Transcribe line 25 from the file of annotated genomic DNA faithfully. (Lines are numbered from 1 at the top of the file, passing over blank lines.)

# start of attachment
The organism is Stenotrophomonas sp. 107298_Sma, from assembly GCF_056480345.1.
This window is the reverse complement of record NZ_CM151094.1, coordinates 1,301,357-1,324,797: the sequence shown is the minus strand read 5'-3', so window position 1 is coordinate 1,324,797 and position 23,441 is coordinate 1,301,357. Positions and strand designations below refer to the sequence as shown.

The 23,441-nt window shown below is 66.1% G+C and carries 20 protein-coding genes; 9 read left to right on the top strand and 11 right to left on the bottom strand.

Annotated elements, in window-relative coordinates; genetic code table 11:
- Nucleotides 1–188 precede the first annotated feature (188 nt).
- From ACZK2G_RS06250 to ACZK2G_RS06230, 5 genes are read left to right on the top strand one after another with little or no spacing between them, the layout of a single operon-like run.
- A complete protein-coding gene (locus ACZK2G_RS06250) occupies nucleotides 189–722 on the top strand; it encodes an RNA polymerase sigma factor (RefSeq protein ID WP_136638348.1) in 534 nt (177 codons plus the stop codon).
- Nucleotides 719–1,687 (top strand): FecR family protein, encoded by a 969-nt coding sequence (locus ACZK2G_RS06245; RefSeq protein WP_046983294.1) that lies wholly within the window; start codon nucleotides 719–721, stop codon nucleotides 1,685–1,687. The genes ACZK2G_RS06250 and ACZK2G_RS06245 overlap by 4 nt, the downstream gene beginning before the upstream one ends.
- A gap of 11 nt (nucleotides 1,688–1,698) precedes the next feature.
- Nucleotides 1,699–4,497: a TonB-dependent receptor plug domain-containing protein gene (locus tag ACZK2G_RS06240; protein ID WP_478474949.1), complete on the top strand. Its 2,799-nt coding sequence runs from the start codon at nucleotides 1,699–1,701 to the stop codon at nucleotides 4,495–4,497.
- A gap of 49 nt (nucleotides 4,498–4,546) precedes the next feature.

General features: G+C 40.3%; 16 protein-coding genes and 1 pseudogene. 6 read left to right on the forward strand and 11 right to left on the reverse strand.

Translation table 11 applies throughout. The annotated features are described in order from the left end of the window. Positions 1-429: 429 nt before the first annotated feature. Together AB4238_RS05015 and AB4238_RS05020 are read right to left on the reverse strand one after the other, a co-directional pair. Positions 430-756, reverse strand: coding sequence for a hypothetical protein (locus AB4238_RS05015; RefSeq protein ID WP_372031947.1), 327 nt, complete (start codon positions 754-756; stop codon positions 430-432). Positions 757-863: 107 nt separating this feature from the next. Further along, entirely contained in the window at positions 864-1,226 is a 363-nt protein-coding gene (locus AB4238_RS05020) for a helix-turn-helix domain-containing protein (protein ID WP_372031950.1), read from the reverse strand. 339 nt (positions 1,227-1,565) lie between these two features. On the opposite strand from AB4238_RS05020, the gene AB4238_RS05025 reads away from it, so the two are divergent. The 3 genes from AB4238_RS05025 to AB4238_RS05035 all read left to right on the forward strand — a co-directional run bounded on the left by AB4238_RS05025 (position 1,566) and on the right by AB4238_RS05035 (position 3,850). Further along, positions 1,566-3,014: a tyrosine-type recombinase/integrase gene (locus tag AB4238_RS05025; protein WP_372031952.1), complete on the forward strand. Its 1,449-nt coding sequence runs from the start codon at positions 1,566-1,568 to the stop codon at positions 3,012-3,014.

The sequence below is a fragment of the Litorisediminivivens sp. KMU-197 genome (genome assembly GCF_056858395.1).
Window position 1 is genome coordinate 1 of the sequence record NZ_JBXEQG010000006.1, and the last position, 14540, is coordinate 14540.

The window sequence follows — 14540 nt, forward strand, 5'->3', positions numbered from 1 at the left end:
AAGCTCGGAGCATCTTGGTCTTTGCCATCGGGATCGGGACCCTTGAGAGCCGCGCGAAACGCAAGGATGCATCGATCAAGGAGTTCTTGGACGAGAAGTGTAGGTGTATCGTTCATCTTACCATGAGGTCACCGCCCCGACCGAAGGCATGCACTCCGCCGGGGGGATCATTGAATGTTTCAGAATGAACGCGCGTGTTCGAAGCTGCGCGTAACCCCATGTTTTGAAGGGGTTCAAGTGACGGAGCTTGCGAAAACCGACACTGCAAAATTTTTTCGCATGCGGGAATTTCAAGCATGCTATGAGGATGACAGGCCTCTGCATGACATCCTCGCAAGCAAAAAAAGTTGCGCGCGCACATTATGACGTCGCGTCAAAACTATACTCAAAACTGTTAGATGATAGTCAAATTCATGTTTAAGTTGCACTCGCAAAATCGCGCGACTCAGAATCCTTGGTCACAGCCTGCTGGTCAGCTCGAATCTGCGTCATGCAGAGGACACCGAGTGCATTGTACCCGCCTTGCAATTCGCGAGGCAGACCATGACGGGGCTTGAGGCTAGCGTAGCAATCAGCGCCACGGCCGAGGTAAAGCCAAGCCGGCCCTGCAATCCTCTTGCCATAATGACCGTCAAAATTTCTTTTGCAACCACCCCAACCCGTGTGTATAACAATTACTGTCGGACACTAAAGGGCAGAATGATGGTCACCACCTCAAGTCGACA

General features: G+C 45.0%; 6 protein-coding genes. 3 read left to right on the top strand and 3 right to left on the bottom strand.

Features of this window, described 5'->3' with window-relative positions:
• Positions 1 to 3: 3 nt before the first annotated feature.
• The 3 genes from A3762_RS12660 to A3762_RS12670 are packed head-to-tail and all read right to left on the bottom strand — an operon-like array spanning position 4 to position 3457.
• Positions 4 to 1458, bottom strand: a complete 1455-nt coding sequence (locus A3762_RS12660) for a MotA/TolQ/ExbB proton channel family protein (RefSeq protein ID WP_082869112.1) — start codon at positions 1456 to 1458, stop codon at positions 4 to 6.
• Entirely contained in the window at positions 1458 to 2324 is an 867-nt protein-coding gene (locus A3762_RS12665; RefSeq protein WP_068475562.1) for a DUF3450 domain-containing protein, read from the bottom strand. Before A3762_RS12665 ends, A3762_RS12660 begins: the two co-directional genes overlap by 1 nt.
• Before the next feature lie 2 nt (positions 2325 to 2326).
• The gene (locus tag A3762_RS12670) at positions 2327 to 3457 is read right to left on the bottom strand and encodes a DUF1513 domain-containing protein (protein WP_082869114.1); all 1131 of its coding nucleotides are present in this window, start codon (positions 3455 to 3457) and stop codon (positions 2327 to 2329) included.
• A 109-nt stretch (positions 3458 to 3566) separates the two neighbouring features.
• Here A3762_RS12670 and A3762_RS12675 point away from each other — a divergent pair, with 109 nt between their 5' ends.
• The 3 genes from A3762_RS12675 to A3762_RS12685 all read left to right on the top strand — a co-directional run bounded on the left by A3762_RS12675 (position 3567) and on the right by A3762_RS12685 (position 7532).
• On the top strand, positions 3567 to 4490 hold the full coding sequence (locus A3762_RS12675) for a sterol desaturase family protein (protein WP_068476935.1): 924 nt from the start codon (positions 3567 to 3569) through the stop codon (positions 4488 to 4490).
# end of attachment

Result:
• The gene (locus tag A3762_RS12670) at positions 2327 to 3457 is read right to left on the bottom strand and encodes a DUF1513 domain-containing protein (protein WP_082869114.1); all 1131 of its coding nucleotides are present in this window, start codon (positions 3455 to 3457) and stop codon (positions 2327 to 2329) included.